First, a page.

Choice of Miers Divides Republicans

Divisions among Republicans are arising on the choice of Harriet Miers for the Supreme Court. Some are backing the president's nomination, but others are concerned.

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MICHELE NORRIS, host:

Back to the president's Supreme Court nominee and the key question: What does Harriet Miers believe? There are some hints in her record from Texas, but many of them are conflicting. She is a staunch Republican, but she's also supported causes dear to Democrats. As an elected official, she preferred to research issues rather than make speeches, and as NPR's John Burnett reports, Harriet Miers has been careful to shield her politics from public view.

JOHN BURNETT reporting:

Harriet Ellen Miers will not be easy to pigeonhole. As a high-powered Republican corporate lawyer, she embraced legal issues involving society's most powerless defendants. As president of the state Bar of Texas from 1992 to '93, Miers took a special interest in recruiting large law firms, including her own, to do pro bono representation of death-penalty cases. What's more, she's been a longtime supporter of legal services for the poor, says Bill Whitehurst, an Austin lawyer who currently heads the American Bar Association's Committee on Legal Aid and Indigent Defendants.

Mr. BILL WHITEHURST (ABA Committee on Legal Aid and Indigent Defendants): I've worked with her for many years, and I can truly tell you her heart is in the right place on those issues.

BURNETT: Where the 60-year-old lawyer stands on pressing social issues, such as abortion, gay rights or religious expression, is harder to pin down. As state bar president, she opposed an effort by the American Bar Association to take a stand in support of abortion rights. While some interpret that as her personal opposition to abortion, in Texas it was seen more as a conciliatory move, says John Council, senior reporter with the Texas Lawyer magazine.

Mr. JOHN COUNCIL (Texas Lawyer Magazine): And her only reason in doing that is just that she didn't want to alienate half the bar, which, you know, it's sort of an interesting comment to make about her--is that she was even then trying to stay away from controversial things.

BURNETT: Her current stance on Roe v. Wade is unknown. In 1989, however, she did buy a $150 ticket to a dinner given by a pro-life group. Since the early 1980s, Miers attended Valley View Christian Church in North Dallas, described by the current minister as a conservative evangelical pro-life church. The Reverend Ron Key is the outgoing pastor and a personal friend of Miers.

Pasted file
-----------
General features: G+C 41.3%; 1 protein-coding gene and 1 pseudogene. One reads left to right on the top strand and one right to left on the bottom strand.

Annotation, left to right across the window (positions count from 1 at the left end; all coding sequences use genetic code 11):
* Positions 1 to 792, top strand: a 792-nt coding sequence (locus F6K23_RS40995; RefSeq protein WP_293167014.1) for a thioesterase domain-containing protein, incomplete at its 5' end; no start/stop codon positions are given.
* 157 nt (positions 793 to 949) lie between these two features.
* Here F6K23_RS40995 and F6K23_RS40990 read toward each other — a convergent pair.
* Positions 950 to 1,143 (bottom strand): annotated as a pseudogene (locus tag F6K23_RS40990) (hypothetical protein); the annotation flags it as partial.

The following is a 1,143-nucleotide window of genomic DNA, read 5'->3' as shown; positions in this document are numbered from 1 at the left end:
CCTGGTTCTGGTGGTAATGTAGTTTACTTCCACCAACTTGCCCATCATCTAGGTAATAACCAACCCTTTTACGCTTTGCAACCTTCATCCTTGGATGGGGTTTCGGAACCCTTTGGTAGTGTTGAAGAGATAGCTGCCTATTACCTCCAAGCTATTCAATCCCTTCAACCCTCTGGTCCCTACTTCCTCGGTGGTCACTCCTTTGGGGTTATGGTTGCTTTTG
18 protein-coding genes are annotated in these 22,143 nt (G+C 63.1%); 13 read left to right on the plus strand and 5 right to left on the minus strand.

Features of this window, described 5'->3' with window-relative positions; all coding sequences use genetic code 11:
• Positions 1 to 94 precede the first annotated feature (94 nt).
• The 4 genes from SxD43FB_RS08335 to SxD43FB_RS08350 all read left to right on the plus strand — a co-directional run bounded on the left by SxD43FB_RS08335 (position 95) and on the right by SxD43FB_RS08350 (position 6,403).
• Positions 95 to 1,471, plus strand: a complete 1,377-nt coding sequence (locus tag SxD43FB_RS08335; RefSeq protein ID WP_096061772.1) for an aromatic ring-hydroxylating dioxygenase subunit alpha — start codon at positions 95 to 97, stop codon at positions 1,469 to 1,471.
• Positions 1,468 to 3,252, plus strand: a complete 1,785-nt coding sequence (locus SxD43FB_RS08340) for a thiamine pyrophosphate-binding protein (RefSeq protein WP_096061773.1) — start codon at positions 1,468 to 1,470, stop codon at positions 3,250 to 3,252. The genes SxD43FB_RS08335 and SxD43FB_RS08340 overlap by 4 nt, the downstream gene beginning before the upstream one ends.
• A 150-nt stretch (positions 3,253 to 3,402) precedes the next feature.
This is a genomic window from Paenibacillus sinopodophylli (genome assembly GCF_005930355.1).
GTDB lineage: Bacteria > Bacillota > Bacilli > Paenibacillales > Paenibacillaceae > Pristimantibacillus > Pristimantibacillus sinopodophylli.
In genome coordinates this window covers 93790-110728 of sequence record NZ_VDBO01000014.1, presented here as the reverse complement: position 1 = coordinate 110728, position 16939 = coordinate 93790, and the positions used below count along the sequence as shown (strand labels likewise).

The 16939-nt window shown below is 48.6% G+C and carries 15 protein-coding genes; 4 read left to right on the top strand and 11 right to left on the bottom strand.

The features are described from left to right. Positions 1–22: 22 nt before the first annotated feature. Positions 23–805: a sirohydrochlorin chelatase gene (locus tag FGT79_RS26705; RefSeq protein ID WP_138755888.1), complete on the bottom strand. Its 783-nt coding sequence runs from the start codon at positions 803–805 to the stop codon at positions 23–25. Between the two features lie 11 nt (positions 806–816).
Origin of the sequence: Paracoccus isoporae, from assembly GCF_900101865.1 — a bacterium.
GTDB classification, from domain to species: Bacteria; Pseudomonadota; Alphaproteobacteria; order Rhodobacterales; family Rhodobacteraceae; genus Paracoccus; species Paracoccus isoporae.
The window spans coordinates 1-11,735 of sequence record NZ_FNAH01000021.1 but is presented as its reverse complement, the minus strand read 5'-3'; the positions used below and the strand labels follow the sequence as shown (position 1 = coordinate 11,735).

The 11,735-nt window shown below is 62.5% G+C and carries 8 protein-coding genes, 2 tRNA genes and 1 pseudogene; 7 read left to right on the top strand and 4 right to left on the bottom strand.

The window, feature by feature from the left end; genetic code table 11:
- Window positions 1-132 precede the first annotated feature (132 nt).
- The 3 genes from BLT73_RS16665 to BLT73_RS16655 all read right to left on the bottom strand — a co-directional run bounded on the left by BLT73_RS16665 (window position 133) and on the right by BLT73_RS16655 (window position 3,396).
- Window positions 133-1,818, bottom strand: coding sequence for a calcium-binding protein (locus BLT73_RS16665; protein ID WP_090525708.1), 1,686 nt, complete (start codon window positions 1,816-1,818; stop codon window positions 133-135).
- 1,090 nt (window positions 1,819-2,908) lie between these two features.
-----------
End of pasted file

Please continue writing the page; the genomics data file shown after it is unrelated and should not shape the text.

Reverend RON KEY: Obviously, she is a person of strong faith, but I think that she'll try to do a job and honor the Constitution and do what she thinks is right.

BURNETT: Harriet Miers grew up in Dallas, attended public high school, worked her way through SMU undergraduate and law school, became the first woman partner at a major Texas law firm, then the first woman to head the Dallas bar and the state bar associations. She served one term on the Dallas City Council and was appointed to chair the Texas Lottery Commission before she came to Washington with President Bush.

Friends say she migrated from the Democrat to the Republican Party. According to the Center for Responsive Politics, which researches campaign finances, in 1988 Miers gave $3,000 to Al Gore and other national Democrats. Since then she has given $4,000 to both Bush campaigns and $5,000 to the Bush-Cheney recount fund in 2000.

As co-partner at a prestigious Dallas law firm, Miers handled complex commercial litigation. When she was elected to the City Council in 1989, there was suspicion about where her sympathies lay, said Rene Pederson, former editorial page editor at The Dallas Morning News and a personal friend of Miers. She says they have burgers and beer together when she's in town.

Ms. RENE PEDERSON: People thought that she would be--she would vote along the lines of the business establishment, mainly because she came from a big law firm. But she often sided with members of the minority community, and she reached across lines.

BURNETT: In her run for the City Council 16 years ago, Miers indicated support for full civil rights for homosexuals, although she refused to support a repeal of the state's anti-sodomy law. Said one longtime lawyer friend from Dallas, who's a liberal Democrat, `Harriet's only agenda is to do what's right.' And he added, `I'm as intrigued as anybody else to find out what she believes about the big issues.' John Burnett, NPR News, Austin.

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